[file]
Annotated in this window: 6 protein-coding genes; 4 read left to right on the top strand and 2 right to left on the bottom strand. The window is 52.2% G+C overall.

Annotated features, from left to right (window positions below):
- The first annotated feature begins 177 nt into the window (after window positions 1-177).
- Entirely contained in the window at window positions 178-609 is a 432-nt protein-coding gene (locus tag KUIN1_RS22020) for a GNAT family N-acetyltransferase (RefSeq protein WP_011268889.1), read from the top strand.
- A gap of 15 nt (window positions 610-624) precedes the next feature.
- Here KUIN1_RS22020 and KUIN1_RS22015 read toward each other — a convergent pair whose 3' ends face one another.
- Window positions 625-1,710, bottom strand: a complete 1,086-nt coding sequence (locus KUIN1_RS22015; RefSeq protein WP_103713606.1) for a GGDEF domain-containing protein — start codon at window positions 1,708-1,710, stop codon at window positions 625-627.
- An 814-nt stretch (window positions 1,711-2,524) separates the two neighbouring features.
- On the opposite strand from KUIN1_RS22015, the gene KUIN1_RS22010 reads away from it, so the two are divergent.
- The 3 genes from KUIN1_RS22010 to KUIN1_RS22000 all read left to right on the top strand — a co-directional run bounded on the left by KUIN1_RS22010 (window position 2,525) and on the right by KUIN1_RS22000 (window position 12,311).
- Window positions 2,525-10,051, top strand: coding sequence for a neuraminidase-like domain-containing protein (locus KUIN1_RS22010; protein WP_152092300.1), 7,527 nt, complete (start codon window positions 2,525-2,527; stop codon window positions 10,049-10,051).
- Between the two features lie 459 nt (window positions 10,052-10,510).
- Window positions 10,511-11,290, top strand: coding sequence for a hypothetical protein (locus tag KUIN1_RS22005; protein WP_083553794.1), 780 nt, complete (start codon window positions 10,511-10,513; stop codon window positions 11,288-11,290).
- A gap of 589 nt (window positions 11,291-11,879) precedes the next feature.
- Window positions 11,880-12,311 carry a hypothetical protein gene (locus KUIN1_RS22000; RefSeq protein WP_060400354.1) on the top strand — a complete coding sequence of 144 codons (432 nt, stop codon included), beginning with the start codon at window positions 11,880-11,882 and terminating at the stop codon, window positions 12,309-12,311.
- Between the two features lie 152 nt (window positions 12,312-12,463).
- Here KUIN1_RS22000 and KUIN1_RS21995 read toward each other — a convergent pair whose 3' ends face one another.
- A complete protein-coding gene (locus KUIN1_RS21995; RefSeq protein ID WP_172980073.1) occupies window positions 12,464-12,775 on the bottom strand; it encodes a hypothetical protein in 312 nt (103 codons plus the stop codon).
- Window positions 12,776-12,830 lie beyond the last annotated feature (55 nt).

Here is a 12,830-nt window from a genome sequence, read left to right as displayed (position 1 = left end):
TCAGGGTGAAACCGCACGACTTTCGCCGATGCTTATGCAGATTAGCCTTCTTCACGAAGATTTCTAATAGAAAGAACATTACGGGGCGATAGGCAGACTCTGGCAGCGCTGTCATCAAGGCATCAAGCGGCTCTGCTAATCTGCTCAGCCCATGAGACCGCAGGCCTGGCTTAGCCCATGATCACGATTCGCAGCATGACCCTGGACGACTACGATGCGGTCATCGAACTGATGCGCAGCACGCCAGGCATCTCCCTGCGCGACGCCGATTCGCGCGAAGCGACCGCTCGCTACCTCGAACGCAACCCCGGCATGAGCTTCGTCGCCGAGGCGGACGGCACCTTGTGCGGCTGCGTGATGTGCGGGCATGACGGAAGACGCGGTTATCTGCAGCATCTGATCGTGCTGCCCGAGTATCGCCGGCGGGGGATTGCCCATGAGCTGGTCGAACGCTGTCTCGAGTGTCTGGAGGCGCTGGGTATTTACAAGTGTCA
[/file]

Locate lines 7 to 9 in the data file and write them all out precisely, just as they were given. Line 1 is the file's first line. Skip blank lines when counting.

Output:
- Window positions 625-1,710, bottom strand: a complete 1,086-nt coding sequence (locus KUIN1_RS22015; RefSeq protein WP_103713606.1) for a GGDEF domain-containing protein — start codon at window positions 1,708-1,710, stop codon at window positions 625-627.
- An 814-nt stretch (window positions 1,711-2,524) separates the two neighbouring features.
- On the opposite strand from KUIN1_RS22015, the gene KUIN1_RS22010 reads away from it, so the two are divergent.